The fact that Irfan Pathan is there at the crease as a night-watchman is also good for India. He can stick around and make life miserable for the Australians who will need to dislodge him in order to have a crack at the Big 4 to follow: Dravid, Tendulkar, Ganguly, Laxman!

The SBS Score reads Australia, 2.5 :: India, 3.5 at this stage. India are ahead. It is an unusual position for this team. But one that India needs to capitalise on.

Strategy from here

Anil Kumble, in a post-match interview, said that the strategy would be one of playing time; the runs will come. I have some sympathy with this strategy. Firstly, we have just finished day-2. There is a lot of time left in this game! India should focus on playing out each session and slowly, batting Australia out of this Test match! India is 170 runs ahead at this stage. At the end of tomorrow, if India bats all three sessions, the team could well be 450 runs ahead! This will require some patience and a lot of determination.

In post-match interviews Adam Gilchrist did admit — as most people will — that India is in the drivers’ seat in this match. However, he did say that the Australian team relished the challenge and that they would dig deep to come after the Indians.

If Australia get India out cheaply, they could win from here too! But it would require a special effort from them and some clumsy batting from the Indians.

A match that is interestingly poised…

— Mohan

A Sense of Deja Vu

The Harbhajan Singh episode reminds me of an old Bollywood dialogue: “Moti choor ke Ladoo; khao to pashtao, na khao tho pashtao“. [“If I keep a plate of Ladoos (sweets) in front of you, you will undoubtedly experience regret, either by ignoring them or by gobbling a bunch“].

Yuvraj Singh, Virender Sehwag, Dinesh Karthik, Wasim Jaffer, Sree Santh (thankfully not in this team at present), led by the firebrand Harbhajan singh, more aptly teens than Twentys’ champions, are capable of providing the Las Vegas experience, without the associated cost at the roulette.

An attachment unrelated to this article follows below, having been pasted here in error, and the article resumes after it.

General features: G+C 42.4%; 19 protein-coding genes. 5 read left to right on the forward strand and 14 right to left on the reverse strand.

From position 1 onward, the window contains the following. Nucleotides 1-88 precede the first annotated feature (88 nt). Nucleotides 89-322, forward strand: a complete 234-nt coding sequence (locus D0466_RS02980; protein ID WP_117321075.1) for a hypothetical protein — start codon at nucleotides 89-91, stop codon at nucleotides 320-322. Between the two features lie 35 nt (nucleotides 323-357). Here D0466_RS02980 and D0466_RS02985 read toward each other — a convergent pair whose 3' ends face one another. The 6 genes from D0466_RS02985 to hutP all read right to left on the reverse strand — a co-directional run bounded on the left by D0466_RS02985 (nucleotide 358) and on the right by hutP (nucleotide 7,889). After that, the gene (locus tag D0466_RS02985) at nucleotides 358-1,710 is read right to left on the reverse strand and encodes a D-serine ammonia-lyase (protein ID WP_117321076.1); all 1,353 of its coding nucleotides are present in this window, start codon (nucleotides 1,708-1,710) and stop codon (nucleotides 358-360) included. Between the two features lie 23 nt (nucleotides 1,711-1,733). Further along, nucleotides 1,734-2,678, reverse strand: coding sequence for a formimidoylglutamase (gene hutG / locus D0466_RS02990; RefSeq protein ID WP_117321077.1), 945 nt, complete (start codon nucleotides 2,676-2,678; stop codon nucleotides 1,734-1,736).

No one, including themselves, can predict what they might offer on a given day. Their contributions can see-saw between the magical and the pedestrian with a stochastic pattern that can drive a mathematician crazy, let alone a poor cricket fan. Added to that is the new brand of aggression that is very reflective of the Bollywood movie “Rang De Basanti”, with the foreigner’s role to be soon conferred upon the latest sensation “Padukone”.

The IPod generation, reflecting the optimism and confidence of a booming south east Asia, has not had the time to realize its identity. The heady success in the Twenty20 World Championship has for this class, erased the distinction between the popular and the classical. In pursuit of becoming the Ricky Martins, they have consciously chosen to ignore the needs of a Pavarotti.

The solitary reaper in this pack is the one man that the BCCI rightfully picked as captaincy material, Mahendra Singh Dhoni.

Coming from Jharkand, neighbour to arguably one of the most backward and rowdy states in India, he has been, in a sense the magical Laloo Prasad Yadav for cricket. His mannerism and methods are simple, fair and effective. He has this innate calmness that transcends his game beautifully from the aggression needed in the shorter form, to the grit and patience needed in the longer version.

For, I dread the day, when the likes of Rahul Dravid, Sourav Ganguly, V. V. S. Laxman, Anil Kumble and Sachin Tendulkar retire from Test cricket. Let alone their cricketing skills, in their absence, there is all round concern.

Along the same lines, I have an intuitive bad feeling that the Indian team is soon to confront the possibility of a 4-0 drubbing at the hands of the Australians. The Indian team is not in the right frame of mind presently, after all the frustrations, emotions and scrutiny they have had to experience in the last Test at Sydney. In addition, what confronts them is a pace packed all out attack by the aussies at Perth, which has historically been our most challenging venue in Australia. Adding to these is our internal confusion with respect to team selection. A very realistic assessment of Team India’s capabilities and Australia’s, rings a very uncomfortable tone. If the Perth Test goes the Australian way, the probability of which is high, there will be an increased vigour among them towards a whitewash. I am convinced that this will play into the minds of our players and affect their approach even more negatively.

Which begs the question – What do we do if we get beaten by 4-0?

Indian cricket faced a similar question, though a bit more shockingly, 12 months back in the West Indies. India has made a hasty exit from the World Cup.

Have we made any progress or are we in for more Deja Vu in the coming months?

— Bharath Sankaran